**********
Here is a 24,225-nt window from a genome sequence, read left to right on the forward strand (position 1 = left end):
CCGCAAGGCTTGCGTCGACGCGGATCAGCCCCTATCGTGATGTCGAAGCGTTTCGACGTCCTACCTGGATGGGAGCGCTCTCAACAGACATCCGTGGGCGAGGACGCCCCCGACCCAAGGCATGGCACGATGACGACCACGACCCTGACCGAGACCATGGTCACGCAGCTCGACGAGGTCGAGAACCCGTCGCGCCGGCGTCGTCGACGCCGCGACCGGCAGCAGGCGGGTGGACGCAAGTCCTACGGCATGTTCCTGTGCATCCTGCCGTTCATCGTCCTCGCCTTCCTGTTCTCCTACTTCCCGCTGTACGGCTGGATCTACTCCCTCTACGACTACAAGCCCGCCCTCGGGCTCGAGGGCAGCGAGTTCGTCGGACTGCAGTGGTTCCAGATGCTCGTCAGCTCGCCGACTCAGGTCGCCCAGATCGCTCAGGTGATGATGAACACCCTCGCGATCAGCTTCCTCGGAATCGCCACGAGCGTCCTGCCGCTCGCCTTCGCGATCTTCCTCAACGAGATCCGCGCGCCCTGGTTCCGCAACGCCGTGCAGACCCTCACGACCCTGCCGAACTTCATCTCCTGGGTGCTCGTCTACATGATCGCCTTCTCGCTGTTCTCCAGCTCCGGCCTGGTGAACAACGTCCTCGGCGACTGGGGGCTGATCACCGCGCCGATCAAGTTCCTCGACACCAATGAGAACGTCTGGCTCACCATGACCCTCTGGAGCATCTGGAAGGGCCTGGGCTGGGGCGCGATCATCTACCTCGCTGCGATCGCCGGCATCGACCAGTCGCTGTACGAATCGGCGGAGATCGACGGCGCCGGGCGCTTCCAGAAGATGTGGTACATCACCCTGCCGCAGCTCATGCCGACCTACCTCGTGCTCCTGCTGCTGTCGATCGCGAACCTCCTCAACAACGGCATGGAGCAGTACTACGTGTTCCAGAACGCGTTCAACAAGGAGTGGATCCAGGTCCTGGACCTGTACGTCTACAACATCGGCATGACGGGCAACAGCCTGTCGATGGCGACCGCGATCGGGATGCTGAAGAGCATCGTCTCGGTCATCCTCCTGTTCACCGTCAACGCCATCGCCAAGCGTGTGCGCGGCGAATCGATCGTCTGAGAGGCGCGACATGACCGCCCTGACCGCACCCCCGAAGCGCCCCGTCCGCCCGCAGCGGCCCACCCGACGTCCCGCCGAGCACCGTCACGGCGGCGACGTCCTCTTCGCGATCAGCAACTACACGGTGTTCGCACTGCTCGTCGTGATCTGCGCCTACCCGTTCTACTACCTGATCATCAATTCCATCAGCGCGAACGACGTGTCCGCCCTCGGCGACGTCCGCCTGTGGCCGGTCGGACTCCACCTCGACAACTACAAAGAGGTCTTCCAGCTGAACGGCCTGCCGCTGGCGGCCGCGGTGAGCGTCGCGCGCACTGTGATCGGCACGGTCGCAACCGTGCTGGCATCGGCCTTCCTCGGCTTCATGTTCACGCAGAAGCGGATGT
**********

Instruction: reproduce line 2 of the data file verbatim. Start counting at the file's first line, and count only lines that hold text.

CCGCAAGGCTTGCGTCGACGCGGATCAGCCCCTATCGTGATGTCGAAGCGTTTCGACGTCCTACCTGGATGGGAGCGCTCTCAACAGACATCCGTGGGCGAGGACGCCCCCGACCCAAGGCATGGCACGATGACGACCACGACCCTGACCGAGACCATGGTCACGCAGCTCGACGAGGTCGAGAACCCGTCGCGCCGGCGTCGTCGACGCCGCGACCGGCAGCAGGCGGGTGGACGCAAGTCCTACGGCATGTTCCTGTGCATCCTGCCGTTCATCGTCCTCGCCTTCCTGTTCTCCTACTTCCCGCTGTACGGCTGGATCTACTCCCTCTACGACTACAAGCCCGCCCTCGGGCTCGAGGGCAGCGAGTTCGTCGGACTGCAGTGGTTCCAGATGCTCGTCAGCTCGCCGACTCAGGTCGCCCAGATCGCTCAGGTGATGATGAACACCCTCGCGATCAGCTTCCTCGGAATCGCCACGAGCGTCCTGCCGCTCGCCTTCGCGATCTTCCTCAACGAGATCCGCGCGCCCTGGTTCCGCAACGCCGTGCAGACCCTCACGACCCTGCCGAACTTCATCTCCTGGGTGCTCGTCTACATGATCGCCTTCTCGCTGTTCTCCAGCTCCGGCCTGGTGAACAACGTCCTCGGCGACTGGGGGCTGATCACCGCGCCGATCAAGTTCCTCGACACCAATGAGAACGTCTGGCTCACCATGACCCTCTGGAGCATCTGGAAGGGCCTGGGCTGGGGCGCGATCATCTACCTCGCTGCGATCGCCGGCATCGACCAGTCGCTGTACGAATCGGCGGAGATCGACGGCGCCGGGCGCTTCCAGAAGATGTGGTACATCACCCTGCCGCAGCTCATGCCGACCTACCTCGTGCTCCTGCTGCTGTCGATCGCGAACCTCCTCAACAACGGCATGGAGCAGTACTACGTGTTCCAGAACGCGTTCAACAAGGAGTGGATCCAGGTCCTGGACCTGTACGTCTACAACATCGGCATGACGGGCAACAGCCTGTCGATGGCGACCGCGATCGGGATGCTGAAGAGCATCGTCTCGGTCATCCTCCTGTTCACCGTCAACGCCATCGCCAAGCGTGTGCGCGGCGAATCGATCGTCTGAGAGGCGCGACATGACCGCCCTGACCGCACCCCCGAAGCGCCCCGTCCGCCCGCAGCGGCCCACCCGACGTCCCGCCGAGCACCGTCACGGCGGCGACGTCCTCTTCGCGATCAGCAACTACACGGTGTTCGCACTGCTCGTCGTGATCTGCGCCTACCCGTTCTACTACCTGATCATCAATTCCATCAGCGCGAACGACGTGTCCGCCCTCGGCGACGTCCGCCTGTGGCCGGTCGGACTCCACCTCGACAACTACAAAGAGGTCTTCCAGCTGAACGGCCTGCCGCTGGCGGCCGCGGTGAGCGTCGCGCGCACTGTGATCGGCACGGTCGCAACCGTGCTGGCATCGGCCTTCCTCGGCTTCATGTTCACGCAGAAGCGGATGT